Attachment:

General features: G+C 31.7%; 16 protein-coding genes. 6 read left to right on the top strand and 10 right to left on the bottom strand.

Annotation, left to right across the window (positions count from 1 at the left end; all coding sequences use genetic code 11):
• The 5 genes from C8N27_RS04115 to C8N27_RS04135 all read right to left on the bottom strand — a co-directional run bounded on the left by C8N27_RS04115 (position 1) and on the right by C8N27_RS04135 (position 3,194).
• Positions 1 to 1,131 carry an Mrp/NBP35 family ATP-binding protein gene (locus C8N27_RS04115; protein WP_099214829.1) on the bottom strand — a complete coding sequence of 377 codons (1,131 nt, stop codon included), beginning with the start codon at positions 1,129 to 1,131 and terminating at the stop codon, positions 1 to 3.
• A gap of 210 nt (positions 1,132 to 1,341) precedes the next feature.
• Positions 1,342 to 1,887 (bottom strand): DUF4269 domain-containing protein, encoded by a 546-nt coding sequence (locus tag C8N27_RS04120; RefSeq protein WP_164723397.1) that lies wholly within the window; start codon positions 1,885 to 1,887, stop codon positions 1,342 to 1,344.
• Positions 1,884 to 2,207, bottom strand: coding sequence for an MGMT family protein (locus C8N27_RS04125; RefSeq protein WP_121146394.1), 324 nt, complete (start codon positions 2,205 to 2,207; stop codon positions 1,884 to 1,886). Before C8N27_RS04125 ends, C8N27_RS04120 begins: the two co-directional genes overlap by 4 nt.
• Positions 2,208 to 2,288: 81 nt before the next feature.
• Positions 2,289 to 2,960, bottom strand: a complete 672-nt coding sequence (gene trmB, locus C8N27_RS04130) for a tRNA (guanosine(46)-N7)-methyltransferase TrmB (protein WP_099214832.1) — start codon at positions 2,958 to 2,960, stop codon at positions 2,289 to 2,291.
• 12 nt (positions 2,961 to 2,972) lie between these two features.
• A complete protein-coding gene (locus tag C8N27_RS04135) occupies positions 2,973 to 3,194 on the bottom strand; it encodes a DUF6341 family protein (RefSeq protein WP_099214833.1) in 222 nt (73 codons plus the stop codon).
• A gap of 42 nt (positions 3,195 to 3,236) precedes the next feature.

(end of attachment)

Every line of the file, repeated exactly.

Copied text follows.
General features: G+C 31.7%; 16 protein-coding genes. 6 read left to right on the top strand and 10 right to left on the bottom strand.

Annotation, left to right across the window (positions count from 1 at the left end; all coding sequences use genetic code 11):
• The 5 genes from C8N27_RS04115 to C8N27_RS04135 all read right to left on the bottom strand — a co-directional run bounded on the left by C8N27_RS04115 (position 1) and on the right by C8N27_RS04135 (position 3,194).
• Positions 1 to 1,131 carry an Mrp/NBP35 family ATP-binding protein gene (locus C8N27_RS04115; protein WP_099214829.1) on the bottom strand — a complete coding sequence of 377 codons (1,131 nt, stop codon included), beginning with the start codon at positions 1,129 to 1,131 and terminating at the stop codon, positions 1 to 3.
• A gap of 210 nt (positions 1,132 to 1,341) precedes the next feature.
• Positions 1,342 to 1,887 (bottom strand): DUF4269 domain-containing protein, encoded by a 546-nt coding sequence (locus tag C8N27_RS04120; RefSeq protein WP_164723397.1) that lies wholly within the window; start codon positions 1,885 to 1,887, stop codon positions 1,342 to 1,344.
• Positions 1,884 to 2,207, bottom strand: coding sequence for an MGMT family protein (locus C8N27_RS04125; RefSeq protein WP_121146394.1), 324 nt, complete (start codon positions 2,205 to 2,207; stop codon positions 1,884 to 1,886). Before C8N27_RS04125 ends, C8N27_RS04120 begins: the two co-directional genes overlap by 4 nt.
• Positions 2,208 to 2,288: 81 nt before the next feature.
• Positions 2,289 to 2,960, bottom strand: a complete 672-nt coding sequence (gene trmB, locus C8N27_RS04130) for a tRNA (guanosine(46)-N7)-methyltransferase TrmB (protein WP_099214832.1) — start codon at positions 2,958 to 2,960, stop codon at positions 2,289 to 2,291.
• 12 nt (positions 2,961 to 2,972) lie between these two features.
• A complete protein-coding gene (locus tag C8N27_RS04135) occupies positions 2,973 to 3,194 on the bottom strand; it encodes a DUF6341 family protein (RefSeq protein WP_099214833.1) in 222 nt (73 codons plus the stop codon).
• A gap of 42 nt (positions 3,195 to 3,236) precedes the next feature.